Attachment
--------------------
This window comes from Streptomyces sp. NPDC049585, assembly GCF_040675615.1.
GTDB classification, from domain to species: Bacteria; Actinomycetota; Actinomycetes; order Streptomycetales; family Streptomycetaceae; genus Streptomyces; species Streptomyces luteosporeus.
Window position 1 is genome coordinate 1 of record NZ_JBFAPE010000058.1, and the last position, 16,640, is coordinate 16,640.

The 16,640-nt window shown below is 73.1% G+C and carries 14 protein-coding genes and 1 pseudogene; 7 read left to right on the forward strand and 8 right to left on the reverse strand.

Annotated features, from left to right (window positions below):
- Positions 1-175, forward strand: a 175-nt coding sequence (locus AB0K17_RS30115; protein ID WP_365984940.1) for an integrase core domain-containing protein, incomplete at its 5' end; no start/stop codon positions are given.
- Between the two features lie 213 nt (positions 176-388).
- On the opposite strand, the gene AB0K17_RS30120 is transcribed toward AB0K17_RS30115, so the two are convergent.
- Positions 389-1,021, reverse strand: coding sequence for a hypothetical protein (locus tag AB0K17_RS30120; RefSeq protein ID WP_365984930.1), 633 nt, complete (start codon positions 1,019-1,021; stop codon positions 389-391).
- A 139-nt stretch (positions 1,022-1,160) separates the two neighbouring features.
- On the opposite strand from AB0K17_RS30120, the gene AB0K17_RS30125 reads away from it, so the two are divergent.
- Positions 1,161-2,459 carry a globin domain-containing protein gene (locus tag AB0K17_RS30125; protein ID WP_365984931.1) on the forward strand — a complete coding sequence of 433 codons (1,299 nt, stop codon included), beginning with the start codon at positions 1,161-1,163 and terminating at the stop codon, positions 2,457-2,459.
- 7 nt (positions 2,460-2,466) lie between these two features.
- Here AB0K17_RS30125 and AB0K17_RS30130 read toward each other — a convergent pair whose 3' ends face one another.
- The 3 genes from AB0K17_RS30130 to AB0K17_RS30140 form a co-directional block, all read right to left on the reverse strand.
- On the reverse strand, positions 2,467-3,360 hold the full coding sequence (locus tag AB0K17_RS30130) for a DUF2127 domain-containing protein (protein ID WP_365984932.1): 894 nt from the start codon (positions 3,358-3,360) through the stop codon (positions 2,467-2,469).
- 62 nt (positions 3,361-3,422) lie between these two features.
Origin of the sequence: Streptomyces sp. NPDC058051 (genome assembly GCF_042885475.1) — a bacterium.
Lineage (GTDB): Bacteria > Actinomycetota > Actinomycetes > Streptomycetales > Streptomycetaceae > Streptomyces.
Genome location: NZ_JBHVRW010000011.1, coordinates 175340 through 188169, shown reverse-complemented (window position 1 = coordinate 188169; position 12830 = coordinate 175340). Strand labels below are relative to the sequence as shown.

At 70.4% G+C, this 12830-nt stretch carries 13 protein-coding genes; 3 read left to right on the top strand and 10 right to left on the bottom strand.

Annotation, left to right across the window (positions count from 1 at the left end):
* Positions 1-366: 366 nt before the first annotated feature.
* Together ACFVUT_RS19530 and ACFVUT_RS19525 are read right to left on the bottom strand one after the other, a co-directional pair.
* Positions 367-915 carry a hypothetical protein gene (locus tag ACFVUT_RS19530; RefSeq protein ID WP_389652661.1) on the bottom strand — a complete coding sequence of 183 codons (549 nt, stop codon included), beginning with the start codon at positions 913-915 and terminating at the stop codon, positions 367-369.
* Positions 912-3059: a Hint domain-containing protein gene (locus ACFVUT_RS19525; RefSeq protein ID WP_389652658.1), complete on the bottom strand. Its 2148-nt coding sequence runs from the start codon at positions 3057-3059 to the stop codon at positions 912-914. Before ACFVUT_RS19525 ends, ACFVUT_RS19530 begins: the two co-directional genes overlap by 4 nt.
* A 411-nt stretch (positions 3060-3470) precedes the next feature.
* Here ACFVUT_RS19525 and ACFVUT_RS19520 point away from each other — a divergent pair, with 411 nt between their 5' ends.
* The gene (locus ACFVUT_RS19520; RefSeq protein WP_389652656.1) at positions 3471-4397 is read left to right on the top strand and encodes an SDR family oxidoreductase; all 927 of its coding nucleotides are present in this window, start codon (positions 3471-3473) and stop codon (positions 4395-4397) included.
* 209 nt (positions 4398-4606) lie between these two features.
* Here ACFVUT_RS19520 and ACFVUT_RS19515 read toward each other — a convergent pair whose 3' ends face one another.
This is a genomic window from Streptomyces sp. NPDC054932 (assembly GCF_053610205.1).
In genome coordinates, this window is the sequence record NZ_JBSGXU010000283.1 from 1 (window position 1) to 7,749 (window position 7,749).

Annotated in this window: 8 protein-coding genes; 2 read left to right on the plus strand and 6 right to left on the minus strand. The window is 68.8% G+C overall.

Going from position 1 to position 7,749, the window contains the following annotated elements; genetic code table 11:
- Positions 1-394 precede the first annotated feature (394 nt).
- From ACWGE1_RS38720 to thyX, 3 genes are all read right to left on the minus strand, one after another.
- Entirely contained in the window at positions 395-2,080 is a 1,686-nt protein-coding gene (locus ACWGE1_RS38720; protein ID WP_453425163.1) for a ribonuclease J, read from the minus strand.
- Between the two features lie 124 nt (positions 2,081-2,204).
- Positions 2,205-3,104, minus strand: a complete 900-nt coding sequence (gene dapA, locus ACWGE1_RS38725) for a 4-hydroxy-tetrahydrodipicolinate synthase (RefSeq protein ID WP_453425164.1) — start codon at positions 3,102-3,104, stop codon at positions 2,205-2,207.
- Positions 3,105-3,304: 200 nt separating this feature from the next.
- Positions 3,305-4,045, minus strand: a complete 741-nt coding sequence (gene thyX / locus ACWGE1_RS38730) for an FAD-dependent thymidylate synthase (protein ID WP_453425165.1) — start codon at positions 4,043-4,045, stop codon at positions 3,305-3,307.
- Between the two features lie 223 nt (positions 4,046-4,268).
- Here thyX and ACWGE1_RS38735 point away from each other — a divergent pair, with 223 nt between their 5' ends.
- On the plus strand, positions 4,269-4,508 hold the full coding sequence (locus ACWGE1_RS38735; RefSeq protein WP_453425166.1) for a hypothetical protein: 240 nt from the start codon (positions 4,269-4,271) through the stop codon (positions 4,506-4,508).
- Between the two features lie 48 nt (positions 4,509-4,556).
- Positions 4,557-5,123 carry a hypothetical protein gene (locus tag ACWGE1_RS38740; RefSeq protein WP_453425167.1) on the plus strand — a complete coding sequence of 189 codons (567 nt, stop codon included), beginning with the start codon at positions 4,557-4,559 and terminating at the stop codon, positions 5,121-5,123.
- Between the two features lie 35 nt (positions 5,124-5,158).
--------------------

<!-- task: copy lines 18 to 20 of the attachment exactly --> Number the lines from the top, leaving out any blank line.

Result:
Origin of the sequence: Streptomyces sp. NPDC058051 (genome assembly GCF_042885475.1) — a bacterium.
Lineage (GTDB): Bacteria > Actinomycetota > Actinomycetes > Streptomycetales > Streptomycetaceae > Streptomyces.
Genome location: NZ_JBHVRW010000011.1, coordinates 175340 through 188169, shown reverse-complemented (window position 1 = coordinate 188169; position 12830 = coordinate 175340). Strand labels below are relative to the sequence as shown.